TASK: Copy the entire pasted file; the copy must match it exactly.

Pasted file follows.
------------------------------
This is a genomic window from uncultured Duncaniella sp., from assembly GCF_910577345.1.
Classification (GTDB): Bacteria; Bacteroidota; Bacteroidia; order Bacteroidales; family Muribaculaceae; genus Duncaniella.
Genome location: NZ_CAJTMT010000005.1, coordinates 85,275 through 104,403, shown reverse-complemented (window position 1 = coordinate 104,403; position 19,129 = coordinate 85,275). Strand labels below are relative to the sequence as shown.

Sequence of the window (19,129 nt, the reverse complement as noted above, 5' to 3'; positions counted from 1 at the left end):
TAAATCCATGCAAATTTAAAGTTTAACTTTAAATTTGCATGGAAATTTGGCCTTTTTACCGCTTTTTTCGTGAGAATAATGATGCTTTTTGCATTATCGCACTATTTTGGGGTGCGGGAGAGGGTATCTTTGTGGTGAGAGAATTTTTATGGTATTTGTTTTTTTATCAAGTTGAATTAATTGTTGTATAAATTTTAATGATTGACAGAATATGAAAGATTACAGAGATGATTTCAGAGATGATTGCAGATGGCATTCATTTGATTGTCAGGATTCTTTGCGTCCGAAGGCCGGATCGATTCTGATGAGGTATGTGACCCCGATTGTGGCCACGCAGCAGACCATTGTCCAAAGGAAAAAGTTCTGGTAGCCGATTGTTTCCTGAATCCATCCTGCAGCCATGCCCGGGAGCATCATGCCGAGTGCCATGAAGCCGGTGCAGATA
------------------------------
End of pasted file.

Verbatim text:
This is a genomic window from uncultured Duncaniella sp., from assembly GCF_910577345.1.
Classification (GTDB): Bacteria; Bacteroidota; Bacteroidia; order Bacteroidales; family Muribaculaceae; genus Duncaniella.
Genome location: NZ_CAJTMT010000005.1, coordinates 85,275 through 104,403, shown reverse-complemented (window position 1 = coordinate 104,403; position 19,129 = coordinate 85,275). Strand labels below are relative to the sequence as shown.

Sequence of the window (19,129 nt, the reverse complement as noted above, 5' to 3'; positions counted from 1 at the left end):
TAAATCCATGCAAATTTAAAGTTTAACTTTAAATTTGCATGGAAATTTGGCCTTTTTACCGCTTTTTTCGTGAGAATAATGATGCTTTTTGCATTATCGCACTATTTTGGGGTGCGGGAGAGGGTATCTTTGTGGTGAGAGAATTTTTATGGTATTTGTTTTTTTATCAAGTTGAATTAATTGTTGTATAAATTTTAATGATTGACAGAATATGAAAGATTACAGAGATGATTTCAGAGATGATTGCAGATGGCATTCATTTGATTGTCAGGATTCTTTGCGTCCGAAGGCCGGATCGATTCTGATGAGGTATGTGACCCCGATTGTGGCCACGCAGCAGACCATTGTCCAAAGGAAAAAGTTCTGGTAGCCGATTGTTTCCTGAATCCATCCTGCAGCCATGCCCGGGAGCATCATGCCGAGTGCCATGAAGCCGGTGCAGATA